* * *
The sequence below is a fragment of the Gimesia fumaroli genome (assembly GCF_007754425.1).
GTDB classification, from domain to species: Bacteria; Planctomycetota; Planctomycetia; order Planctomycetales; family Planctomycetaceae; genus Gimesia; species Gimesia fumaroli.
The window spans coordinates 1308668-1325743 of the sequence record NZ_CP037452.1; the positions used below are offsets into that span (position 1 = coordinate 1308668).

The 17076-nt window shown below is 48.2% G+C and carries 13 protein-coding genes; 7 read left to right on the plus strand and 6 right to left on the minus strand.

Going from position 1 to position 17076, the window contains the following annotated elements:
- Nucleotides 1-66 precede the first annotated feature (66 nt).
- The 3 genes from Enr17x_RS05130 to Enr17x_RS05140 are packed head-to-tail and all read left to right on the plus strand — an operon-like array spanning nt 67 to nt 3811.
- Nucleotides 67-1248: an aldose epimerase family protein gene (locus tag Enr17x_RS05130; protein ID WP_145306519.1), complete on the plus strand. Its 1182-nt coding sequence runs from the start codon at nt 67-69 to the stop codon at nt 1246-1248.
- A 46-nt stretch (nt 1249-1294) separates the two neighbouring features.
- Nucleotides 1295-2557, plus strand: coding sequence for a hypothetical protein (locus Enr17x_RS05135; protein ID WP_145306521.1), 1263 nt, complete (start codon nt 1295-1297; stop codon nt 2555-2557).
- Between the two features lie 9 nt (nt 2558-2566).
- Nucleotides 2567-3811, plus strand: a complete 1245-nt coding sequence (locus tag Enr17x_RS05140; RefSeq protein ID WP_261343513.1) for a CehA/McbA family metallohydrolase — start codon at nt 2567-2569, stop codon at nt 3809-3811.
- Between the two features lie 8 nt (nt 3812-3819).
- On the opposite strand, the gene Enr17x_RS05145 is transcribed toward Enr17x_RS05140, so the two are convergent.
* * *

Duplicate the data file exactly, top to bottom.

The sequence below is a fragment of the Gimesia fumaroli genome (assembly GCF_007754425.1).
GTDB classification, from domain to species: Bacteria; Planctomycetota; Planctomycetia; order Planctomycetales; family Planctomycetaceae; genus Gimesia; species Gimesia fumaroli.
The window spans coordinates 1308668-1325743 of the sequence record NZ_CP037452.1; the positions used below are offsets into that span (position 1 = coordinate 1308668).

The 17076-nt window shown below is 48.2% G+C and carries 13 protein-coding genes; 7 read left to right on the plus strand and 6 right to left on the minus strand.

Going from position 1 to position 17076, the window contains the following annotated elements:
- Nucleotides 1-66 precede the first annotated feature (66 nt).
- The 3 genes from Enr17x_RS05130 to Enr17x_RS05140 are packed head-to-tail and all read left to right on the plus strand — an operon-like array spanning nt 67 to nt 3811.
- Nucleotides 67-1248: an aldose epimerase family protein gene (locus tag Enr17x_RS05130; protein ID WP_145306519.1), complete on the plus strand. Its 1182-nt coding sequence runs from the start codon at nt 67-69 to the stop codon at nt 1246-1248.
- A 46-nt stretch (nt 1249-1294) separates the two neighbouring features.
- Nucleotides 1295-2557, plus strand: coding sequence for a hypothetical protein (locus Enr17x_RS05135; protein ID WP_145306521.1), 1263 nt, complete (start codon nt 1295-1297; stop codon nt 2555-2557).
- Between the two features lie 9 nt (nt 2558-2566).
- Nucleotides 2567-3811, plus strand: a complete 1245-nt coding sequence (locus tag Enr17x_RS05140; RefSeq protein ID WP_261343513.1) for a CehA/McbA family metallohydrolase — start codon at nt 2567-2569, stop codon at nt 3809-3811.
- Between the two features lie 8 nt (nt 3812-3819).
- On the opposite strand, the gene Enr17x_RS05145 is transcribed toward Enr17x_RS05140, so the two are convergent.